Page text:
Staff Overhaul

Should you use the tight job market to replace mediocre employees?
Magazine Contributor
5 min read

This story appears in the September 2001 issue of Entrepreneur. Subscribe »

Last year, Matt DeLine, founder and CEO of San Diego Hotel Reservations Inc., was hiring almost everyone who applied. The scramble to fill jobs was insane: "There wasn't time even to do reference checks," he says. "It was a frustrating time."

He wasn't alone: A Challenger, Gray & Christmas survey last year found that three out of five small-business owners were hiring virtually anyone with a pulse-including underqualified workers who affected the bottom line with poor customer service and decreasing product quality. "[Employers] had to get their orders out, so they hired people who weren't as productive and couldn't do the job as well," says John Challenger, CEO of Challenger, Gray & Christmas Inc., an international outsourcing and research firm in Chicago.

But as dotcoms continue to fail and larger companies restructure in a softer market, hot talent is suddenly pounding the pavement. For entrepreneurs in growth phases, it's like manna from heaven. "Many employers now are breathing a sigh of relief," Challenger says. But temptation also forces a hard decision: Do I fire some employees to upgrade my work force while this hot talent is available?

You Are the Weakest Link

For DeLine, the decision was clear. Since last December, he has almost completely replaced his staff of 40. The effort to improve customer service, product development and sales paid off big in the first quarter of 2001: Phone volume was up 15 percent and Web reservations were up 450 percent over the prior year. Sales now average $15 million. "No way is it too late to replace mediocrity [with] talented, smart people," says DeLine, 40. "You can be a lot pickier now."

A year ago, Craig Schiff, 44, was more tolerant of low performers. But the founder and CEO of Stamford, Connecticut-based technology company OutlookSoft is now receiving resumes from people coming out of failed start-ups. Now he can be a "little harsher" in evaluating the skills and productivity of his 90-plus employees, and he's begun weeding out underperformers.

"I can look around and say 'Are these the people who will take us to the next level?' And if not, are some of these resumes coming my way the ones that'll do it?" Schiff says. The company is hiring aggressively in the sales and service areas, and annual sales are about $6 million.

The soft economy has left more quality people than positions in some cases, and applicants who would have been hired in a heartbeat even six months ago are going through multiple interviews and reference checks. "Placements that we used to flip in a couple of days are taking weeks," says John Doffing, founder and CEO of StartUpAgent Inc., a San Francisco Internet talent search firm. "Employers are waiting for the perfect person, rather than the almost-perfect person."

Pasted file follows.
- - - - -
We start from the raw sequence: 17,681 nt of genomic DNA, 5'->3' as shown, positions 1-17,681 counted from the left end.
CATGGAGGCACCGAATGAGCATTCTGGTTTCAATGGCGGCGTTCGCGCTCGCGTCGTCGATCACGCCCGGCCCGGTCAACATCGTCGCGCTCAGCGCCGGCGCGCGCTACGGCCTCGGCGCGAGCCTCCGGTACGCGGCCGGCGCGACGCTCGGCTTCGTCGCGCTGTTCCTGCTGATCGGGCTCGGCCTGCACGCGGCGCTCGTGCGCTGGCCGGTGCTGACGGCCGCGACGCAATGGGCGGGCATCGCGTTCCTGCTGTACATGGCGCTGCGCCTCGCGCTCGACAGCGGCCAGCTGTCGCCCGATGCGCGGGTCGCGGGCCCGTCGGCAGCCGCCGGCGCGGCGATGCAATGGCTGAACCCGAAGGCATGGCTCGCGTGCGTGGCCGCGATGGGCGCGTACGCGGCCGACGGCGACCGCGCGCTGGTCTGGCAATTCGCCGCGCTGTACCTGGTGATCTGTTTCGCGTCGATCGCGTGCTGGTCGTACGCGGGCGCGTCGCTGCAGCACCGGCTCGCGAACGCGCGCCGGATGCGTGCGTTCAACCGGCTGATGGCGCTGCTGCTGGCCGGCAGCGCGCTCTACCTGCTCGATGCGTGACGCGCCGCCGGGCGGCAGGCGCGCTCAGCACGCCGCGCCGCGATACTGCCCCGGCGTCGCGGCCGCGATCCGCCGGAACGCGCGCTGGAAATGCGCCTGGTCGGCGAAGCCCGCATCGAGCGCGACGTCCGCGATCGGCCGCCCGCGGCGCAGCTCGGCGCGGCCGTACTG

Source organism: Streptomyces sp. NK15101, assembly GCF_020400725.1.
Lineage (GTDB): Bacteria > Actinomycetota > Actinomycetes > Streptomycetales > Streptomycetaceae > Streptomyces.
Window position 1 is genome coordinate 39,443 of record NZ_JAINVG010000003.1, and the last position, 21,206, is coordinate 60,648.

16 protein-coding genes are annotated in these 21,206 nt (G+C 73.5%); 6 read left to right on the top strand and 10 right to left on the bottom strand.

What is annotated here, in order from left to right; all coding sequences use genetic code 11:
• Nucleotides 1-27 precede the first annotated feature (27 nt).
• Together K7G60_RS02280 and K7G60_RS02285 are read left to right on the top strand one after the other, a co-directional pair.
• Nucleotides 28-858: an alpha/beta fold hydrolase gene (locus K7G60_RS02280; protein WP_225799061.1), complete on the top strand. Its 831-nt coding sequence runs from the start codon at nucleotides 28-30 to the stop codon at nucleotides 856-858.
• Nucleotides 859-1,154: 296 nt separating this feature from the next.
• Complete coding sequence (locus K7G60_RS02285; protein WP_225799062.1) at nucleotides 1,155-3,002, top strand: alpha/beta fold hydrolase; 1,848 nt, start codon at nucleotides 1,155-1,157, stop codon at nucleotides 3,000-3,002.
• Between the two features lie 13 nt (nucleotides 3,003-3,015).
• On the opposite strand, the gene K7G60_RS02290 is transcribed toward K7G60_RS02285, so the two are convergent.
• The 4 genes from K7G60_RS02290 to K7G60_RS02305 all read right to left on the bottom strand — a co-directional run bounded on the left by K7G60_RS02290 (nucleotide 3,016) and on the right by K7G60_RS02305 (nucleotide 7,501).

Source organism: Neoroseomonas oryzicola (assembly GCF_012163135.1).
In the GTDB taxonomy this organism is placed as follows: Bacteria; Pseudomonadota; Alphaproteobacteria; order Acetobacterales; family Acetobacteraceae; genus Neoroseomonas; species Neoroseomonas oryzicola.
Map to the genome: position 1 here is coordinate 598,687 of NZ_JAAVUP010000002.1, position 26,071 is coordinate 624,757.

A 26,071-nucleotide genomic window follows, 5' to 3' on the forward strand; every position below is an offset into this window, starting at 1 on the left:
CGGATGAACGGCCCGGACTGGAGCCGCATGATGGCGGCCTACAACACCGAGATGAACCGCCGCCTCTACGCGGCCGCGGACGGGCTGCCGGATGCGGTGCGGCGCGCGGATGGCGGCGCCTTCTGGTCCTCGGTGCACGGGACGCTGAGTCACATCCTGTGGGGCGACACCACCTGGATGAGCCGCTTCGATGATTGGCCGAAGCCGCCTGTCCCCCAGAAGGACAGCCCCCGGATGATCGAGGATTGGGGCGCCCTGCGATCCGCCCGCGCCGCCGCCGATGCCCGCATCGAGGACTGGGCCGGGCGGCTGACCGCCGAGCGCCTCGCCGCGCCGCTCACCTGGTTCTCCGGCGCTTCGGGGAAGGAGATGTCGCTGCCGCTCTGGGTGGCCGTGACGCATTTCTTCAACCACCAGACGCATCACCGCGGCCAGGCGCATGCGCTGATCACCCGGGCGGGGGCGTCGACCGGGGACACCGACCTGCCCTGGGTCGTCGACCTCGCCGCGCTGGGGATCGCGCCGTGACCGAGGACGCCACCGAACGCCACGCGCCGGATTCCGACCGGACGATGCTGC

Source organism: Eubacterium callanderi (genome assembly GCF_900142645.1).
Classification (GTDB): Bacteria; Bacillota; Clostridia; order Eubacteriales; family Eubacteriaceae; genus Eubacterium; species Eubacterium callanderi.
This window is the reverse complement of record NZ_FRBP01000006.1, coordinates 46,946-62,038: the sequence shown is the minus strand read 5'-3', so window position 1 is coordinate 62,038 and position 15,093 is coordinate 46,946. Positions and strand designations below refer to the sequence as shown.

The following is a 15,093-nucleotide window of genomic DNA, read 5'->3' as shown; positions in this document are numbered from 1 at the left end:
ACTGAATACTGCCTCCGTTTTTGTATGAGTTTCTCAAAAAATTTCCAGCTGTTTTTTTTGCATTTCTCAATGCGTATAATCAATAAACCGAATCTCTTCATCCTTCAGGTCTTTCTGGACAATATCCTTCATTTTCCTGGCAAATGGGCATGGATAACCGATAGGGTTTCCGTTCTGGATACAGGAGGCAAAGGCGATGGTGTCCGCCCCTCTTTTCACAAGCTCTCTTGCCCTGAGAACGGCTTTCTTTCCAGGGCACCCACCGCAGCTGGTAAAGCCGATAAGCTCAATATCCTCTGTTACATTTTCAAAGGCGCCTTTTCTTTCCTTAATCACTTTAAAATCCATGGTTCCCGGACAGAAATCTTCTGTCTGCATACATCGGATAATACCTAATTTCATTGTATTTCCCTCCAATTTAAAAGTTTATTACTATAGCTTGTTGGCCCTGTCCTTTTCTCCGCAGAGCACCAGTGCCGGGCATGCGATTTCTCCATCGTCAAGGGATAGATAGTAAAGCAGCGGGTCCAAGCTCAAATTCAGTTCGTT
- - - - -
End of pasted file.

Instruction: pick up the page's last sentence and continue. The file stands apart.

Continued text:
When StartUpAgent recruited for a content manager position this spring, it received nearly 500 resumes within a 72-hour period-all great applicants, says Doffing. "It epitomized to me how things have come full circle. It's a great time for companies to be hiring."

This pendulum shift has employees on edge. Where there was a degree of hubris, there's now "a new rationalism. People are realizing how competitive it is," Doffing says. Employees who once knew that they were hard to replace are asking Schiff whether he's happy with their job performance. "They're very concerned with the market changes out there, and they want to stay here."


Verne Harnish, CEO of Gazelles Inc., an executive and strategic training consulting firm in Ashburn, Virginia, is advising his clients to upgrade their work forces while they can and to get rid of their "just good enough" mentality toward employees. "We hire too quick and let go too slow. A lot of entrepreneurs make excuses for their people," he says. "But I've never heard someone say they wished they'd moved slower on replacing an average performer."

Take a close look at unproductive employees who may be damaging morale. "Look at areas of your business where there are people who are dragging your department down," Challenger says.

But before you upgrade, be realistic. Look at the hard forecasts and numbers, Harnish suggests, and don't make too many changes at once. Without some planning and strategy, you can damage your credibility with your remaining employees-or have people running scared, which can also hurt morale.

Be aware that upgrading can decrease productivity in the short term when there are gaps between employees. DeLine's redesign took six months, and sales dropped with fewer employees on staff. "We lost a substantial amount of business in the first quarter because we weren't prepared to handle customers," he says. "But our company will make more because we've upgraded."

Finally, consider the biggest risk that comes with hiring a hot talent: mainly, whether that person will be willing to stick it out as your company grows. "When the economy heats back up, is your sense that this person will jump ship to get back on a more exciting bandwagon?" Harnish says. If you can live with the risks, go for it.


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